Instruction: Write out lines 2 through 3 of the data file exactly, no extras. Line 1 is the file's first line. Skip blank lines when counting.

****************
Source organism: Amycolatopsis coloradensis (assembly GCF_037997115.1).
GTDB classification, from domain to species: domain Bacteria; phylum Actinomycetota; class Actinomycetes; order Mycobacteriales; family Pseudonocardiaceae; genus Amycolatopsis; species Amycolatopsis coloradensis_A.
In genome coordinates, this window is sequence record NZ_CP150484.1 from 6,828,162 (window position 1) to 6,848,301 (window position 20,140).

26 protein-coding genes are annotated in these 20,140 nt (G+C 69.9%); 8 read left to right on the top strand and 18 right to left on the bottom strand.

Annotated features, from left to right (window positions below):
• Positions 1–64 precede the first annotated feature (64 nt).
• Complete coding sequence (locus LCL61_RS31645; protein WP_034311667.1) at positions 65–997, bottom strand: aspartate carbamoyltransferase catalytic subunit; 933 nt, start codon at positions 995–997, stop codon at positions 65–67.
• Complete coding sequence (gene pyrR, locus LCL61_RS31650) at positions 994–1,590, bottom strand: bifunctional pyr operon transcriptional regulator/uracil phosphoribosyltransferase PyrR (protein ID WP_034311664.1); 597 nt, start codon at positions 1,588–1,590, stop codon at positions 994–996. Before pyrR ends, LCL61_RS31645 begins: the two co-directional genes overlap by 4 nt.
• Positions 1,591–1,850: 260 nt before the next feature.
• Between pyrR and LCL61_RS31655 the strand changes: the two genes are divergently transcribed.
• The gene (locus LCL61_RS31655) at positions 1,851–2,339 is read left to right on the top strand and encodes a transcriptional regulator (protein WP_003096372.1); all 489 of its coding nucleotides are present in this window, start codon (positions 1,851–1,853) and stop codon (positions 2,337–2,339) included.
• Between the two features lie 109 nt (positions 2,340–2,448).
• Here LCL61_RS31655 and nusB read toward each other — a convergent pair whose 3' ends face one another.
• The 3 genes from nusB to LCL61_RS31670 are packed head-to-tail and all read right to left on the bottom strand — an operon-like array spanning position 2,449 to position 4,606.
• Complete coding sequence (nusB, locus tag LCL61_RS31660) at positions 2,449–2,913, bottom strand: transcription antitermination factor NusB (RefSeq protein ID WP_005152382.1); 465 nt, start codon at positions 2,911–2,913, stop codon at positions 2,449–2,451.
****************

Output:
GTDB classification, from domain to species: domain Bacteria; phylum Actinomycetota; class Actinomycetes; order Mycobacteriales; family Pseudonocardiaceae; genus Amycolatopsis; species Amycolatopsis coloradensis_A.
In genome coordinates, this window is sequence record NZ_CP150484.1 from 6,828,162 (window position 1) to 6,848,301 (window position 20,140).